One winter when I was in the navy, I was stationed in Newport, Rhode Island, where there is a very good art school. I took a course one night a week, drawing with wax crayons. At the end of that course, the teacher took me aside and asked me, “What are you going to do with your life?”
So I said that I would probably continue with my military career and some day get out and maybe teach.
He said, “Get out tomorrow! You are an artist! You have the gift.”
I didn’t believe him, and I didn’t do it. But I believe my own “no” and other people’s “no’s” all along the line were moving me in a direction so that I would finally come to my vocation, which is Madonna House. It’s the roadblocks that finally got me here.
Did you paint when you went to Madonna House?
Not at first. When I was a guest, I didn’t paint, but I did lots of drawings, lots of portraits, pencil portraits of staff.
There was no spiritual connection for me at the time, but I was drawing people who were living a spiritual life, and I was able to capture their expressions.
What subjects do you prefer to paint?
These days, I love painting landscapes where there is lots of sky. My landscape painting developed in Madonna House.
I was stationed at Marian Centre Edmonton in Alberta for thirteen years. There on the prairies outside the city, there are huge fields of very yellow canola flowers. I painted a lot of those right on location.
On the prairies, the land is flat and the sky is big. The sky is the landscape. I started to discover more and more how a sky looks, and I learned how to paint skies.
When you are painting a landscape on site instead of from pictures, you have to draw quickly, especially the sky, before the light changes. So I developed a fast way of drawing.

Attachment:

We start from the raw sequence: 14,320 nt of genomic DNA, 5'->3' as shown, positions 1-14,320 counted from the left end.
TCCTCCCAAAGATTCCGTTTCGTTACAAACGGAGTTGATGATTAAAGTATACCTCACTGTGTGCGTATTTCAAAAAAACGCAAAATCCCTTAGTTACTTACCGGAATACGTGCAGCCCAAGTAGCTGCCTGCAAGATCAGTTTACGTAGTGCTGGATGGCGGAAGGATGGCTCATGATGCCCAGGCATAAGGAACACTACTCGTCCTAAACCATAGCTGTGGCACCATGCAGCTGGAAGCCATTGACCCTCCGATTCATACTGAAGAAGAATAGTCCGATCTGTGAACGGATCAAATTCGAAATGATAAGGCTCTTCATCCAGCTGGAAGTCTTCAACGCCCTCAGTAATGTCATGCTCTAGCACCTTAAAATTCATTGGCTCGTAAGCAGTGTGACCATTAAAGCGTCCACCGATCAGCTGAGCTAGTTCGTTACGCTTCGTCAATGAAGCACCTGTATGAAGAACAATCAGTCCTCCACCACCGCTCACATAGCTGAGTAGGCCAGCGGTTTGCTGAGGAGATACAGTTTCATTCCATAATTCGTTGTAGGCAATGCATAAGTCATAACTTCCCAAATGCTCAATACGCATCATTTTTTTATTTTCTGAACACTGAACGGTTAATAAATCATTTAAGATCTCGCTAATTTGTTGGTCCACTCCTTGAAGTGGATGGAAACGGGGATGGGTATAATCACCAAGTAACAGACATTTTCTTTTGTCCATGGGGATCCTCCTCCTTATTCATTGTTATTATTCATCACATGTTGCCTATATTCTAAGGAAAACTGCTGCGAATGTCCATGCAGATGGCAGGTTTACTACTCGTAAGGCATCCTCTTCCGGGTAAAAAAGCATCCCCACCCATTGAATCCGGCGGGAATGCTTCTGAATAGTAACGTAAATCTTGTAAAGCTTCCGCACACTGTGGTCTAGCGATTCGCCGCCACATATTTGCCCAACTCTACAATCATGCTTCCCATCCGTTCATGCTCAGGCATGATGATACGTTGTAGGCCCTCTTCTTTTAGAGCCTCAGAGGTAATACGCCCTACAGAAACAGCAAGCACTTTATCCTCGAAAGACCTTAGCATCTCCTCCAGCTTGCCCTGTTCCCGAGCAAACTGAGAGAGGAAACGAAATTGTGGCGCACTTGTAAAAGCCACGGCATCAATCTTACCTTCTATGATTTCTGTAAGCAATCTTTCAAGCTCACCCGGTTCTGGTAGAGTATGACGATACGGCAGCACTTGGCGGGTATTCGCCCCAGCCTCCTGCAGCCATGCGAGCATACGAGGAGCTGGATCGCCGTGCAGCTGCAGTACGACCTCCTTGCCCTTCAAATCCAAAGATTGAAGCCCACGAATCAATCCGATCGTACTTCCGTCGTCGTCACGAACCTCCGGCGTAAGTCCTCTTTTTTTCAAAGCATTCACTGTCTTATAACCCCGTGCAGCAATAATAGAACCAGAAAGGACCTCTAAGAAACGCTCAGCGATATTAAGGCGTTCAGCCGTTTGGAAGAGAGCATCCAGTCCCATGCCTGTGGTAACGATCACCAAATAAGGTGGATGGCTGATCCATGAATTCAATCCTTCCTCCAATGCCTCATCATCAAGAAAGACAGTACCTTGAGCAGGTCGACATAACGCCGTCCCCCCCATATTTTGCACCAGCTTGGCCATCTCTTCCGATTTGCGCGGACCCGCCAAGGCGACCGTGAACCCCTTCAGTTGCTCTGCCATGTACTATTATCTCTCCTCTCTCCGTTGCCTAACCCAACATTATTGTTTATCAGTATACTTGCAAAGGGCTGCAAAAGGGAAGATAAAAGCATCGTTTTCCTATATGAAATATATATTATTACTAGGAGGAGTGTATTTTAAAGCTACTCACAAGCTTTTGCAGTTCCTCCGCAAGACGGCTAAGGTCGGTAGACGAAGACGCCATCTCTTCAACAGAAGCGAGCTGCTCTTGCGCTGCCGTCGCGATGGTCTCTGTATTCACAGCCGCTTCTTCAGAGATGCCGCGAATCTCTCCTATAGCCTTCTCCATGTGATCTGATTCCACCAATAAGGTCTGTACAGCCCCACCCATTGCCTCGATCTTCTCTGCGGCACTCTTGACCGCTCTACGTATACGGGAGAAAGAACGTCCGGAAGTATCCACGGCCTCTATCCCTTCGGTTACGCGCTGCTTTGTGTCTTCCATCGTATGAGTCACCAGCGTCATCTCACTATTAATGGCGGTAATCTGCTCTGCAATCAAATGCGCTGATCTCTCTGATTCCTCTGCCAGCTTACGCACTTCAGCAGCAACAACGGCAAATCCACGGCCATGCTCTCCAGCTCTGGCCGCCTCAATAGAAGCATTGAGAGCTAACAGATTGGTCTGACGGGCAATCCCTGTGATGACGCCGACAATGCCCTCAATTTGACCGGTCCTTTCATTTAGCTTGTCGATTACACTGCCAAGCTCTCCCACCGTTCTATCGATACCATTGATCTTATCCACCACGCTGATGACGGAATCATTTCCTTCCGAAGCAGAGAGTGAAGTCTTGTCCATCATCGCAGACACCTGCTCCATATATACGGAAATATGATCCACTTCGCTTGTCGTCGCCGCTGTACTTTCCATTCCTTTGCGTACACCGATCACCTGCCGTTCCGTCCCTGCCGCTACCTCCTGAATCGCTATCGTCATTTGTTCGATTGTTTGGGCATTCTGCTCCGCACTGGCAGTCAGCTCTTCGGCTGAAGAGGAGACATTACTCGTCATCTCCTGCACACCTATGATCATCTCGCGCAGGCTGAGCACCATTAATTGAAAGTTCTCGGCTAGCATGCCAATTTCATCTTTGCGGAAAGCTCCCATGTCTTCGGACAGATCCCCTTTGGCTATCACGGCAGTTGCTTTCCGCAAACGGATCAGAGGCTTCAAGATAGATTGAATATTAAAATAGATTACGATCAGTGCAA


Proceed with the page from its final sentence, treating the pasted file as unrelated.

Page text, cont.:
In Edmonton, too, my days were very full with working in the soup kitchen; often the only time I could paint was at night. So I took photographs and painted from those.
One reason it took me a long time to really believe I was an artist is that I can’t paint from my mind or my memory.
How do you choose the topic you want to paint?
I follow my eye, my eye follows my mind, and my mind follows my heart. I remember about ten years ago in Edmonton I was painting a lot. One day, I suddenly thought, “I can paint a mud pile and make it beautiful!” I realized that I can find beauty in everything.
For a long time, I painted what other people wanted me to paint. In Edmonton, I took a lot of commissions to paint someone’s child or friend.
I did that for a long time until my director, Mark Schlingerman, about 8 or 10 years ago, told me to stop.
Then he said, “Take a year without commissions. Just paint what you want to paint.”
So I did, and from then on, everything started to change. I did a series of paintings, taking the same subject and painting it from one angle and then another, and in this light and that light. I did three series exploring in this way.